A year on, it was another exit from the Champions League at the quarter-final stage, again on away goals. Yet something was very different this time.
“A year ago,” wrote Jerome Touboul in Sunday’s edition of L’Equipe (subscription required), “despite the failure against Barcelona, Carlo Ancelotti received a congratulatory call from Sheikh Tamim bin Hamad al-Thani, satisfied by the bravery witnessed in the return at the Camp Nou. This week, Laurent Blanc didn't receive a comforting call, either from the new emir or from Nasser Al-Khelaifi.”
Having ridden the crest of a wave for most of this season, Blanc is suddenly under pressure. The heartbreaking Champions League defeat to Chelsea was hard enough to digest, and it was followed by another limp and anaemic display in defeat at a spirited Lyon on Sunday.
On Saturday, before the game, it had been Blanc himself casting doubt over his future for the first time as he contemplated signing a new contract (as per Le Parisien, in French). After the Lyon game, the displeasure of the emir’s representative in Europe, president Nasser Al-Khelaifi, was clear enough to do the same.
It’s hard to fully convey the acuteness of disappointment felt by the club and its fans at the Champions League exit. They were just a few minutes away from a semi-final, but Al-Khelaifi tempered his disappointment, saying that Blanc “will continue, of course” (via Le Figaro, in French).
There had been something very concerning about the manner of the defeat, however. Bold all season; PSG retreated into their shell after Andre Schurrle’s opener. €64m striker Edinson Cavani’s crucial misses were more a symptom than a cause, you felt.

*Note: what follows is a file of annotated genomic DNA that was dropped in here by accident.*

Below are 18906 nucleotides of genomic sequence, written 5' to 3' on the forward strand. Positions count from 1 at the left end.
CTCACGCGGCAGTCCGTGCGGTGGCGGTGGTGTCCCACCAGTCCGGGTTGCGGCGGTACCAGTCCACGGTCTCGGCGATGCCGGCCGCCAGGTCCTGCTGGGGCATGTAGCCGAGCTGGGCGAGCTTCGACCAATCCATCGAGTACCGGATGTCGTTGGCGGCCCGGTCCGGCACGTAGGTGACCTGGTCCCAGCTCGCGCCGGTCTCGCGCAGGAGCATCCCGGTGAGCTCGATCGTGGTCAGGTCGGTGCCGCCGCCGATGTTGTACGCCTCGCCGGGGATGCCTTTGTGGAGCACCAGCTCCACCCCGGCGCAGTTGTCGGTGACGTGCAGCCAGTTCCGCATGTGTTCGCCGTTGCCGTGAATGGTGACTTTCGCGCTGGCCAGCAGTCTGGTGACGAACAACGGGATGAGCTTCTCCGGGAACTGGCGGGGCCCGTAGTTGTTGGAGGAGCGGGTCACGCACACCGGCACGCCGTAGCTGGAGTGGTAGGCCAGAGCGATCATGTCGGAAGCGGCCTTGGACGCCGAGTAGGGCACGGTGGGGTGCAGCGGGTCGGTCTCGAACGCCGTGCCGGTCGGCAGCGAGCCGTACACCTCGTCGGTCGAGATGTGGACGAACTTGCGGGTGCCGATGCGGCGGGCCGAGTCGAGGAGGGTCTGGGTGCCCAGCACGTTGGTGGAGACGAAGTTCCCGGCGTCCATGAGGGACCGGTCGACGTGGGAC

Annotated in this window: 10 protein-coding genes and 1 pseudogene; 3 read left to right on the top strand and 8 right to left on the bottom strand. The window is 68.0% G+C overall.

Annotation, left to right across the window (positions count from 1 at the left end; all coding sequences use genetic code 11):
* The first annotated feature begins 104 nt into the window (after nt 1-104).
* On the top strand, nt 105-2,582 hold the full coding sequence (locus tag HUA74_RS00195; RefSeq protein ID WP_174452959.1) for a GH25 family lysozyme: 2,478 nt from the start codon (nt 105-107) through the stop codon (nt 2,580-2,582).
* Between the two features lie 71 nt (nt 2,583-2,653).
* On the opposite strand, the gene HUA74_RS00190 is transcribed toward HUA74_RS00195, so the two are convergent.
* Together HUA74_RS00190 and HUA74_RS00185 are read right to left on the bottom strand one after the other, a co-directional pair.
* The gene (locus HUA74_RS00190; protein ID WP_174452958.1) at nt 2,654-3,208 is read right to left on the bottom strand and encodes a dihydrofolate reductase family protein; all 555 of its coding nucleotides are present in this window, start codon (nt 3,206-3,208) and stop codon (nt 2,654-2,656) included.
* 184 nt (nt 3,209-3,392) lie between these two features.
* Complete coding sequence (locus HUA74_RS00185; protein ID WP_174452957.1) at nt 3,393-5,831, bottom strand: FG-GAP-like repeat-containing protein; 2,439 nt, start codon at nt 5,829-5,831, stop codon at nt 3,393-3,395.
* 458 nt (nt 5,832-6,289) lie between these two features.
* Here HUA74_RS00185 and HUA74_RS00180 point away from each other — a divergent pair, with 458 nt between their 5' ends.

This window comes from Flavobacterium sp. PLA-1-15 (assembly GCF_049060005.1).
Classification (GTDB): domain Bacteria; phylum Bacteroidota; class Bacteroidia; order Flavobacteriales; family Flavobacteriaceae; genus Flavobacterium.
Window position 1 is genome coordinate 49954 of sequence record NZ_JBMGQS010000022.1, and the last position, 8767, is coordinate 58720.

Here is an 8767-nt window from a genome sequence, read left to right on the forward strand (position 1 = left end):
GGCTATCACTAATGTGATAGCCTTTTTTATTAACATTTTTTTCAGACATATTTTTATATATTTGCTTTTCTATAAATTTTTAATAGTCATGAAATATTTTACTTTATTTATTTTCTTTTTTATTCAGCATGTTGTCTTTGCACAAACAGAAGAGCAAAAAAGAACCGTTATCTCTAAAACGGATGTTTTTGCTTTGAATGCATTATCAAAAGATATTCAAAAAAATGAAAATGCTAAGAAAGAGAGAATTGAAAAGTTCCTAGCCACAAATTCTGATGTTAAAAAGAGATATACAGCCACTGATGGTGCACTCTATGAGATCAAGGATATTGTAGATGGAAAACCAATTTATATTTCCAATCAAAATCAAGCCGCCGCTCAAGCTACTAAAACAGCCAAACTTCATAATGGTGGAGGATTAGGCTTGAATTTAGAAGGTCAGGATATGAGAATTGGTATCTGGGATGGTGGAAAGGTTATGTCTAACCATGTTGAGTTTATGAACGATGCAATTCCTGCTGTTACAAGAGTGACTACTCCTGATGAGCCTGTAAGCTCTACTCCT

The reasonable mind says: judge Blanc on the season in its entirety. PSG’s game has evolved into the spectacle that QSI (and the fans) have always wanted since the former France boss replaced Ancelotti.
Blanc told this journalist in an autumn interview for television that he wanted to instil a “possession-based game” at the club. The statistics tells us that he has succeeded at the highest level in this sense. Only Bayern Munich and Barcelona have had a greater proportion of possession in this season’s Champions League (see WhoScored.com).
It hasn't been keep-ball for the sake of it, either. PSG are an aggressive, attacking beast under Blanc. With five games still to go in Ligue 1, they have already scored 74 times, bettering the 69 registered in the whole of the last campaign.
Yet it’s here and now that represents Blanc’s biggest test. The bad news is that he doesn't have much of a track record of pulling his teams out of sticky spells.
Bordeaux ran into trouble in their Ligue 1 title defence in 2010, shortly before Blanc left the Chaban-Delmas, and they eventually finished sixth—missing out on Europe altogether, let alone a return to the Champions League. When France’s 23-match unbeaten run came to an end against Sweden in Euro 2012, so did the fragile dressing-room peace. Les Bleus imploded, and Blanc left shortly afterwards.
The first signs of discontent have surfaced at the Parc des Princes in recent days. Cavani cut an unhappy figure in Sunday’s match at Lyon, as he had done at Stamford Bridge, and he has been a poor replacement for the injured Zlatan Ibrahimovic at centre-forward.
Eurosport.fr, quoting L’Equipe, has suggested that both Ibrahimovic and the influential Thiago Silva have expressed discontent at Blanc’s methods in the wake of the Chelsea loss, underlining “a lack of firmness, of dialogue and experience.”
What is certain is that Saturday night’s rematch with Lyon, in the Stade de France for the Coupe de la Ligue final, is more than mere topping on the season now. Blanc, in particular, has everything to prove, with a return to PSG’s trademark authority imperative.
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